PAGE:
Trumpets in the ancient world (Revelation 8)

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Both Jewish and Greco-Roman cultures made use of trumpets, which played a variety of roles in the ancient world. In addition to their musical function, trumpets could be used to signal various public gatherings, from theatrical performances to coronations to worship services.

The Old Testament, more than Greco-Roman culture, provides the background for the New Testament’s use of the “trumpet”. Prior to the birth of Jesus, Israel used two basic kinds of trumpets: long, metallic instruments and the ram’s horn (shofar). The New Testament uses one word to translate both kinds. Common uses for the trumpet in the Old Testament were as follows:

  • They were blown to ready troops for battle (Numbers 10:9, Judges 3:27). Paul employed this image in 1 Corinthians 14:8.
  • Priests sounded trumpets at the time of the destruction of Jericho (Joshua 6:16).
  • Particularly important is the Old Testament’s association of trumpets with theophany (a manifest appearing of God). For example, when Moses led the people of Israel to meet with God at Sinai, a trumpet blast was heard (Exodus 19:16).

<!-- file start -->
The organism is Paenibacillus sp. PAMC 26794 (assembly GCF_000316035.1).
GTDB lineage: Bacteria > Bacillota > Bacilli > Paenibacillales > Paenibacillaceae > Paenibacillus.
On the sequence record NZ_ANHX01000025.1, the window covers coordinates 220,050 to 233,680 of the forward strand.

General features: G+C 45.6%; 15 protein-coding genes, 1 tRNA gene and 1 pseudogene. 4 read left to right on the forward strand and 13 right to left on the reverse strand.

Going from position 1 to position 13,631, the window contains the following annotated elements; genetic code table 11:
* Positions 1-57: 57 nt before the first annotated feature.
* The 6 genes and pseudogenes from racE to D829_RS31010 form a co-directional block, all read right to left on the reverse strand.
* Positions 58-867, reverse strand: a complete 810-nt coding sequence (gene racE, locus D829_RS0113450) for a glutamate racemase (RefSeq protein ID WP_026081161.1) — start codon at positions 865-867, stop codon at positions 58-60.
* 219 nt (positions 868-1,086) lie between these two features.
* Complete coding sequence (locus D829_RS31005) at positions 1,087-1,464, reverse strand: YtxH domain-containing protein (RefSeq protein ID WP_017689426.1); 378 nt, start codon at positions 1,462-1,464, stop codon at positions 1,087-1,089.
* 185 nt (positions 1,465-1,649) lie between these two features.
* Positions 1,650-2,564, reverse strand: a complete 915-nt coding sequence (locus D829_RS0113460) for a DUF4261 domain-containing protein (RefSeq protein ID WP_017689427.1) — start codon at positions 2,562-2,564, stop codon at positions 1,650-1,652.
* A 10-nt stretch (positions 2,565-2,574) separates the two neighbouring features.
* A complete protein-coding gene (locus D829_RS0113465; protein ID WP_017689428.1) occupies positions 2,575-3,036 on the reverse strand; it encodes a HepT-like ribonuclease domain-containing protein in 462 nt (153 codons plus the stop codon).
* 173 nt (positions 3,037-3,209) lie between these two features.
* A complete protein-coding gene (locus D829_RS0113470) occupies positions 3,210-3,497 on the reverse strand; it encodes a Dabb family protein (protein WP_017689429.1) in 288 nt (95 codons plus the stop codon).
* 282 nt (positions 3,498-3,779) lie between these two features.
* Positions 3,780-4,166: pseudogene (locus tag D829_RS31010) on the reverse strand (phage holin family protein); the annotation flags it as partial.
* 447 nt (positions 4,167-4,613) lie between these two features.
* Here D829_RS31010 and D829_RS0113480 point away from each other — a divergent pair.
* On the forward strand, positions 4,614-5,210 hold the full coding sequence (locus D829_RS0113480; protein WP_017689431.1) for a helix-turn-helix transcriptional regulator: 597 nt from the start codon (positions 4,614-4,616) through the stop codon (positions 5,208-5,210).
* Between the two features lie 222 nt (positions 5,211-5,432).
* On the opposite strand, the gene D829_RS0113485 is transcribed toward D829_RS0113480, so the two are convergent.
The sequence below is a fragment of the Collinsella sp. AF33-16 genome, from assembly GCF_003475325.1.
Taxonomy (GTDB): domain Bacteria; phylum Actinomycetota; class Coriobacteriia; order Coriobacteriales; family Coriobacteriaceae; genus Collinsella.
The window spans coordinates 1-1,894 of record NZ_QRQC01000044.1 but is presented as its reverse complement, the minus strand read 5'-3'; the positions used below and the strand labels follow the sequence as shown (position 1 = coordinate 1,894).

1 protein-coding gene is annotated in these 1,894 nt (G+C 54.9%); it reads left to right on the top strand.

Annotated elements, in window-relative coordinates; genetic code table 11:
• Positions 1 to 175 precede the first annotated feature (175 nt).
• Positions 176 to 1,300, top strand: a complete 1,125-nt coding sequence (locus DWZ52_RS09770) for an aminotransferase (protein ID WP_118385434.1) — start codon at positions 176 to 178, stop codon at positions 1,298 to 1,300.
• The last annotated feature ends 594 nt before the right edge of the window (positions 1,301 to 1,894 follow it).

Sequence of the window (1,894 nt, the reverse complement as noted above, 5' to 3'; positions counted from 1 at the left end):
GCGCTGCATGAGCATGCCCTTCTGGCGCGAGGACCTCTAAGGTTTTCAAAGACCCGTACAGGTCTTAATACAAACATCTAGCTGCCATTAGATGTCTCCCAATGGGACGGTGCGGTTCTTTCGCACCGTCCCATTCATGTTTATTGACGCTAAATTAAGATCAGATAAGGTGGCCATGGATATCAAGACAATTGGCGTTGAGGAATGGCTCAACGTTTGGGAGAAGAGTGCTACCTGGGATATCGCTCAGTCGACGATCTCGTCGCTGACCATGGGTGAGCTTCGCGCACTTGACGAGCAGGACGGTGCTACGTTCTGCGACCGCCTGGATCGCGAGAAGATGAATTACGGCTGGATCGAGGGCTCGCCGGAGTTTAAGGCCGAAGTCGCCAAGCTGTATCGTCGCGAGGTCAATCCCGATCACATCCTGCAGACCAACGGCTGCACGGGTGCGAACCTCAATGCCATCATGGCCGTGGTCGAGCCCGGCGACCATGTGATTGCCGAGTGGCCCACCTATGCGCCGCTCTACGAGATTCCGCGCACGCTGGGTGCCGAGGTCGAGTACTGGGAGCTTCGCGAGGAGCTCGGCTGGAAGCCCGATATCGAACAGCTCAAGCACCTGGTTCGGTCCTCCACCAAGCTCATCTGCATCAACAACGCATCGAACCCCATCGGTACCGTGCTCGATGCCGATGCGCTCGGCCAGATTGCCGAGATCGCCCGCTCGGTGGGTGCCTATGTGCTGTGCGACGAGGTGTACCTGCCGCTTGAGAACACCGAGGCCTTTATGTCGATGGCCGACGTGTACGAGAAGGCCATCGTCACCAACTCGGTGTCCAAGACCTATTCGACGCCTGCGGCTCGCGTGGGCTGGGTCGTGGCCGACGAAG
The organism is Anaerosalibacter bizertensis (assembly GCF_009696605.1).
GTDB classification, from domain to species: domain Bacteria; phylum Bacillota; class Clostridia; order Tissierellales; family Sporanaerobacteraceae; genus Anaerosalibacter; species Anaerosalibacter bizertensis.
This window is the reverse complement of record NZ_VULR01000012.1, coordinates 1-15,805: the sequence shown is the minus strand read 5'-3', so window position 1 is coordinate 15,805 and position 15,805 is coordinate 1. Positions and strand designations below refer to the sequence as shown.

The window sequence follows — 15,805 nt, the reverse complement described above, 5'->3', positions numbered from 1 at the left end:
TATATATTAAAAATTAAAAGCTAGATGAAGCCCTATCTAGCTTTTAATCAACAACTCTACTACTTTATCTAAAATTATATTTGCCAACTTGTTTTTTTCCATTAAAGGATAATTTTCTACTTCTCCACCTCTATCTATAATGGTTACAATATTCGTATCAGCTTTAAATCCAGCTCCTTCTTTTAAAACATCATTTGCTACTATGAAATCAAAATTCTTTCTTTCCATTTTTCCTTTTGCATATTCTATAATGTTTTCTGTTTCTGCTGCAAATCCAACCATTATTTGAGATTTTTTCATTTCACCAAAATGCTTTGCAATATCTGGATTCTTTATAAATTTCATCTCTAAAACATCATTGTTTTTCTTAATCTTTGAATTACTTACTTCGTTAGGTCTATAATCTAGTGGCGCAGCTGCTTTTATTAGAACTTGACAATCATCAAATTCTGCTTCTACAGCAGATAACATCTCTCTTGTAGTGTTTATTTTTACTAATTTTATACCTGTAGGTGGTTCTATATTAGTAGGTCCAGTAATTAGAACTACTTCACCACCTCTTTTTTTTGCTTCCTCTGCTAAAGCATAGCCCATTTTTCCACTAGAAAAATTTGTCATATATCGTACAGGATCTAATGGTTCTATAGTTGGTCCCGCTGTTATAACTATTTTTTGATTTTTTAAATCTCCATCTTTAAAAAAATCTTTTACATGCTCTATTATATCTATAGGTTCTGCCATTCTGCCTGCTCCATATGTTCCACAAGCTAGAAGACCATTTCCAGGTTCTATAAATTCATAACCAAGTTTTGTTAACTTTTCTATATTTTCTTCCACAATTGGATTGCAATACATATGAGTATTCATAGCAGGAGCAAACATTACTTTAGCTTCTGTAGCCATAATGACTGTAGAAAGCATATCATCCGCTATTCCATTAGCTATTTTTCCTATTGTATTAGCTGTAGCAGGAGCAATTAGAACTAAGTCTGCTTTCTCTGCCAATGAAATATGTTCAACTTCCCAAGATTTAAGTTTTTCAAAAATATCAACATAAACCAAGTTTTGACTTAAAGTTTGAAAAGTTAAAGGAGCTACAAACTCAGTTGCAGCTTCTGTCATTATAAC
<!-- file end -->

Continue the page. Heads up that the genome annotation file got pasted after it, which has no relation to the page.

• A special rite of trumpet blasts on the first day of the seventh calendar month inaugurated a sacred month that included the Day of Atonement and the Feast of Tabernacles of Booths (Numbers 29:1-6).

The trumpets in the New Testament is connected in Matthew 24:31, 1 Corinthians 15:52 and 1 Thessalonians 4:16 with God’s appearing to the world at the end of history (already anticipated in Isaiah 27:13 and Zechariah 9:14). In a similar way the seven trumpets in Revelation 8-11 serve as warnings to people on earth and signal the advent of God’s kingdom. The parallels with the seven trumpets at the fall of Jericho are striking in light of the “collapse” of the great city in Revelation 11:13.


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